The West Australian residential market remains in the midst of a slowdown punctuated by falling levels of buyer activity, according to the latest Residential MarketView report from CBRE.
CBRE global research and consulting manager Sam Reilly said buyer sentiment was the biggest issue at present, with owner occupiers and investors alike concerned by the uncertain global economic outlook.
"We are seeing rapidly increasing levels of saving, with people less inclined to enter into large purchases in the current circumstances," Mr Reilly said.
According to CBRE's report, retirees and wealthy professionals are increasingly less active in the Perth residential market.
CBRE director, valuations and advisory services, Michael Veletta said economic volatility has particularly affected retirees, with this sector of the community seeing superannuation benefits diminish.
"These reductions in personal wealth are immediately reducing the capacity of individuals to participate in buying opportunities in the residential market which is placing further downward pressure on values," Mr Veletta said.
Similarly, the south west region is experiencing very low levels of demand due to the absence of wealthy professionals further investing in these markets.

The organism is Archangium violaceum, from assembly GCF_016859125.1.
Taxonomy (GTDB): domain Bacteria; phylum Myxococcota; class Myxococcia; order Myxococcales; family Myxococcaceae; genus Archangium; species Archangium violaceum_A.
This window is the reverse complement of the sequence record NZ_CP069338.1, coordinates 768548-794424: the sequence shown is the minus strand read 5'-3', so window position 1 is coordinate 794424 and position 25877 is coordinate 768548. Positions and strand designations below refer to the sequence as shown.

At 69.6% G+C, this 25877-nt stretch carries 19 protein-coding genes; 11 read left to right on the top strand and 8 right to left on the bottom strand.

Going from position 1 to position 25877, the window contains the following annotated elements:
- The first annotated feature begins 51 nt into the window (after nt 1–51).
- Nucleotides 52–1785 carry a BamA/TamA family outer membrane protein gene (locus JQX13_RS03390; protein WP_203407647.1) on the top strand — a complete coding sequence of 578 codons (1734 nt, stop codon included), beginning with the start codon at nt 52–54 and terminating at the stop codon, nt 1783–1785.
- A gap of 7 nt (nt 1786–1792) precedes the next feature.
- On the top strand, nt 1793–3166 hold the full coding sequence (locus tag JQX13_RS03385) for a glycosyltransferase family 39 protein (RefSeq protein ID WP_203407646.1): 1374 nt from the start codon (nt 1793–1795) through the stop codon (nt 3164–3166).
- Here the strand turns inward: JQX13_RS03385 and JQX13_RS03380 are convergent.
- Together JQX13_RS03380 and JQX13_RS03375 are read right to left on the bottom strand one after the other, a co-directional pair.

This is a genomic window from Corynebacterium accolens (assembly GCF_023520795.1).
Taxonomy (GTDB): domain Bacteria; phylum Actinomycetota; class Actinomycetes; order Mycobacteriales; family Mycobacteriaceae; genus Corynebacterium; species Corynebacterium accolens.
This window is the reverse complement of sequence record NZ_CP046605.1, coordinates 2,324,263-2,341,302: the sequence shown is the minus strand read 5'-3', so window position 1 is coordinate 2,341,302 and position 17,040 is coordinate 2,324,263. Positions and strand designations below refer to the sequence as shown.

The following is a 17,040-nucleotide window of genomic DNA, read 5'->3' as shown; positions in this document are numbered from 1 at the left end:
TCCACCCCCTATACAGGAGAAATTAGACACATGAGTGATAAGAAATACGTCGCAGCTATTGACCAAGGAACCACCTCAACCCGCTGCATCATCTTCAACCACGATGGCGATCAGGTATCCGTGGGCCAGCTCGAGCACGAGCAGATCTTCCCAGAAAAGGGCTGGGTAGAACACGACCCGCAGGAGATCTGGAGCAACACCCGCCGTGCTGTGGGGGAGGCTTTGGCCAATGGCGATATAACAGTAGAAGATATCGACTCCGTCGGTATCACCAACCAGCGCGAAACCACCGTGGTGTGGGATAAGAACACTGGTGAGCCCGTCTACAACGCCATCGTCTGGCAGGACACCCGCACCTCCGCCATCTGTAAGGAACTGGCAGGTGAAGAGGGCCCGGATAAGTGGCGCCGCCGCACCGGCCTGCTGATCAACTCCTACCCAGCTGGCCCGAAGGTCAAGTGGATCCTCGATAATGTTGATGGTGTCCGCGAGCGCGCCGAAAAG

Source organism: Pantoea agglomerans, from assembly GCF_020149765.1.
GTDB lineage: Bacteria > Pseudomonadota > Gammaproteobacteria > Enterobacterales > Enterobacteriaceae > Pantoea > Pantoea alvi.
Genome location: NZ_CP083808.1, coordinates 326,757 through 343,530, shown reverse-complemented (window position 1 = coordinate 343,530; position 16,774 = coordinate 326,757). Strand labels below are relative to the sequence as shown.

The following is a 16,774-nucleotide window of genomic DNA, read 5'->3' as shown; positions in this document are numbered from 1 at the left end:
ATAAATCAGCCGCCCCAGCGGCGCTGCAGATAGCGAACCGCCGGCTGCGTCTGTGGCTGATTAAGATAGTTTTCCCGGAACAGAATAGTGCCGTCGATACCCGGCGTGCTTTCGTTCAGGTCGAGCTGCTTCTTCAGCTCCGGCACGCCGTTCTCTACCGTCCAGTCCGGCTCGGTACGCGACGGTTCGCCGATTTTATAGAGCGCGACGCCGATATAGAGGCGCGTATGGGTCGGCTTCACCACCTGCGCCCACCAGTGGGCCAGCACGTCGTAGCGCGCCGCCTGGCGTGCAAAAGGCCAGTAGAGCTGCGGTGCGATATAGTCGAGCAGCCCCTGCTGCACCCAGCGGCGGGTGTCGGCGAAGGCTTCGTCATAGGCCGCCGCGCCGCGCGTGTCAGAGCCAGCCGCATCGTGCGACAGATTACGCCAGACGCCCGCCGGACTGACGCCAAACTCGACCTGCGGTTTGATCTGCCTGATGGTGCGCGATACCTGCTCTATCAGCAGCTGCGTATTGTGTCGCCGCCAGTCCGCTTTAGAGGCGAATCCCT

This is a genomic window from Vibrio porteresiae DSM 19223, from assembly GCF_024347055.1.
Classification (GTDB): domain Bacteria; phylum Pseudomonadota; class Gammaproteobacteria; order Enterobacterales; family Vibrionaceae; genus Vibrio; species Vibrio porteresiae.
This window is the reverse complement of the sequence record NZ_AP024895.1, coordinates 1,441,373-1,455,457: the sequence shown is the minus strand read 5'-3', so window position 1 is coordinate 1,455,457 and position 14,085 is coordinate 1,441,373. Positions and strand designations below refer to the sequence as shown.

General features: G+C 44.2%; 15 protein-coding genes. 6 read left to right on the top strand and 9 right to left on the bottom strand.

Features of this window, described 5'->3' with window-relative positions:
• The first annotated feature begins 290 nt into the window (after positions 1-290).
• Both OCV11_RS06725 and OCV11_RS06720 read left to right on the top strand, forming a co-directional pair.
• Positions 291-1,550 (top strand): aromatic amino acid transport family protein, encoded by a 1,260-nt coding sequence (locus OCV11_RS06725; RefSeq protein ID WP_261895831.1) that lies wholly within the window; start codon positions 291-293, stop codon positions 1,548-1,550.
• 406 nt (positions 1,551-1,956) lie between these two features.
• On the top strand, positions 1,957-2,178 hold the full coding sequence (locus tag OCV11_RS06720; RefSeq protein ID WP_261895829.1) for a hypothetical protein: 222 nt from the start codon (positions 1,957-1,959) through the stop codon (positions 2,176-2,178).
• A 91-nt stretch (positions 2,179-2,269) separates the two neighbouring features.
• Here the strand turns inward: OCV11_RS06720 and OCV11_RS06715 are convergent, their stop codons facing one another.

"In the past, such buyers were active in this area with lifestyle and tourism markets thriving. The trend of purchasing holiday accommodation in the south west has now slowed considerably, and a large surplus of stock now exists, together with a slowing toursim market has impacted on most sectors of the South West " Mr Veletta said.
Further evidence of this slowdown can be seen in the middle and upper price brackets across the state, with Mandurah and Busselton under particular pressure.
In such areas, realistic pricing is paramount to sales being completed, according to CBRE's report, which shows vendors are slowly correcting to new pricing structures that buyers are able to negotiate from.
Despite recent speculation that Western Australia is set for a period of high growth, Mr Reilly conceded an immediate recovery was not likely.
"Further data would need to support a "bottoming out" of market falls before such predictions are realistic," Mr Reilly said.